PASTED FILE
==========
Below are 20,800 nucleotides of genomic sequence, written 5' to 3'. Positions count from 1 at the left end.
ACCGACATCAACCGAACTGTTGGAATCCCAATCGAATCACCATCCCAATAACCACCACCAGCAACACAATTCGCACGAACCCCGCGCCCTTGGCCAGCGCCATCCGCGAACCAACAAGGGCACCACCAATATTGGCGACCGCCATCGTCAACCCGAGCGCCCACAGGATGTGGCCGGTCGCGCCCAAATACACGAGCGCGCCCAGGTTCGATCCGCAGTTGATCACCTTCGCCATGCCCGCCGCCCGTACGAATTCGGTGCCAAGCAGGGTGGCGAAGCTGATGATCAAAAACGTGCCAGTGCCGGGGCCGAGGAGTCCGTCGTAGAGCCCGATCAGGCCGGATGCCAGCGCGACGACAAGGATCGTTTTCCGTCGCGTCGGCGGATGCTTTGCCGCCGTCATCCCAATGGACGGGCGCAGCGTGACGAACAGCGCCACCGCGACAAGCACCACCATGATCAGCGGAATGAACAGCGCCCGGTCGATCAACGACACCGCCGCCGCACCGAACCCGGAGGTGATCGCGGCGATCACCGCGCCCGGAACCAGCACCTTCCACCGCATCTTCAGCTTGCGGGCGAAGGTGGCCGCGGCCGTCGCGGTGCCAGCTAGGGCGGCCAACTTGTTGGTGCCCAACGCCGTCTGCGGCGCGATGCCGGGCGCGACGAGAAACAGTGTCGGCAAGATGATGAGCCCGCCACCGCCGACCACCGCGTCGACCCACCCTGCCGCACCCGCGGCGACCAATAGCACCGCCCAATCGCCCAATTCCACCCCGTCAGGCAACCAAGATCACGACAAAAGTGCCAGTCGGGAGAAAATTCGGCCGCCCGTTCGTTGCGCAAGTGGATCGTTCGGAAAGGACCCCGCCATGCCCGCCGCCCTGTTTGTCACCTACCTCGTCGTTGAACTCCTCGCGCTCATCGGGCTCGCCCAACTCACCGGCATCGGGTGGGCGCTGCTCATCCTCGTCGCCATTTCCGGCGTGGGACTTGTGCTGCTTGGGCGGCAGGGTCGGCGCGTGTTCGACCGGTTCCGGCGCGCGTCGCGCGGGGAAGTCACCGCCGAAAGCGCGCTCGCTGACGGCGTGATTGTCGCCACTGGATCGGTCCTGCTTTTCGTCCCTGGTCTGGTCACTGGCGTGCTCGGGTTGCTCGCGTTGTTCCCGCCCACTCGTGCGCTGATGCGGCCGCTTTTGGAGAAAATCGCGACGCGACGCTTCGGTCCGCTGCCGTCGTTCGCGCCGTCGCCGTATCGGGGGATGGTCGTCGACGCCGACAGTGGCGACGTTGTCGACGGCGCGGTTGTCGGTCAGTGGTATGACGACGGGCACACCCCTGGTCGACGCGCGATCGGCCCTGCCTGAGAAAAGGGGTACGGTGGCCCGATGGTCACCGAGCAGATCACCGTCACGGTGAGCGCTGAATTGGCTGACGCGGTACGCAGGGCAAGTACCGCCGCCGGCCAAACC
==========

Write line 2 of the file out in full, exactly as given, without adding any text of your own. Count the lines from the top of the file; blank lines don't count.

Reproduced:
ACCGACATCAACCGAACTGTTGGAATCCCAATCGAATCACCATCCCAATAACCACCACCAGCAACACAATTCGCACGAACCCCGCGCCCTTGGCCAGCGCCATCCGCGAACCAACAAGGGCACCACCAATATTGGCGACCGCCATCGTCAACCCGAGCGCCCACAGGATGTGGCCGGTCGCGCCCAAATACACGAGCGCGCCCAGGTTCGATCCGCAGTTGATCACCTTCGCCATGCCCGCCGCCCGTACGAATTCGGTGCCAAGCAGGGTGGCGAAGCTGATGATCAAAAACGTGCCAGTGCCGGGGCCGAGGAGTCCGTCGTAGAGCCCGATCAGGCCGGATGCCAGCGCGACGACAAGGATCGTTTTCCGTCGCGTCGGCGGATGCTTTGCCGCCGTCATCCCAATGGACGGGCGCAGCGTGACGAACAGCGCCACCGCGACAAGCACCACCATGATCAGCGGAATGAACAGCGCCCGGTCGATCAACGACACCGCCGCCGCACCGAACCCGGAGGTGATCGCGGCGATCACCGCGCCCGGAACCAGCACCTTCCACCGCATCTTCAGCTTGCGGGCGAAGGTGGCCGCGGCCGTCGCGGTGCCAGCTAGGGCGGCCAACTTGTTGGTGCCCAACGCCGTCTGCGGCGCGATGCCGGGCGCGACGAGAAACAGTGTCGGCAAGATGATGAGCCCGCCACCGCCGACCACCGCGTCGACCCACCCTGCCGCACCCGCGGCGACCAATAGCACCGCCCAATCGCCCAATTCCACCCCGTCAGGCAACCAAGATCACGACAAAAGTGCCAGTCGGGAGAAAATTCGGCCGCCCGTTCGTTGCGCAAGTGGATCGTTCGGAAAGGACCCCGCCATGCCCGCCGCCCTGTTTGTCACCTACCTCGTCGTTGAACTCCTCGCGCTCATCGGGCTCGCCCAACTCACCGGCATCGGGTGGGCGCTGCTCATCCTCGTCGCCATTTCCGGCGTGGGACTTGTGCTGCTTGGGCGGCAGGGTCGGCGCGTGTTCGACCGGTTCCGGCGCGCGTCGCGCGGGGAAGTCACCGCCGAAAGCGCGCTCGCTGACGGCGTGATTGTCGCCACTGGATCGGTCCTGCTTTTCGTCCCTGGTCTGGTCACTGGCGTGCTCGGGTTGCTCGCGTTGTTCCCGCCCACTCGTGCGCTGATGCGGCCGCTTTTGGAGAAAATCGCGACGCGACGCTTCGGTCCGCTGCCGTCGTTCGCGCCGTCGCCGTATCGGGGGATGGTCGTCGACGCCGACAGTGGCGACGTTGTCGACGGCGCGGTTGTCGGTCAGTGGTATGACGACGGGCACACCCCTGGTCGACGCGCGATCGGCCCTGCCTGAGAAAAGGGGTACGGTGGCCCGATGGTCACCGAGCAGATCACCGTCACGGTGAGCGCTGAATTGGCTGACGCGGTACGCAGGGCAAGTACCGCCGCCGGCCAAACC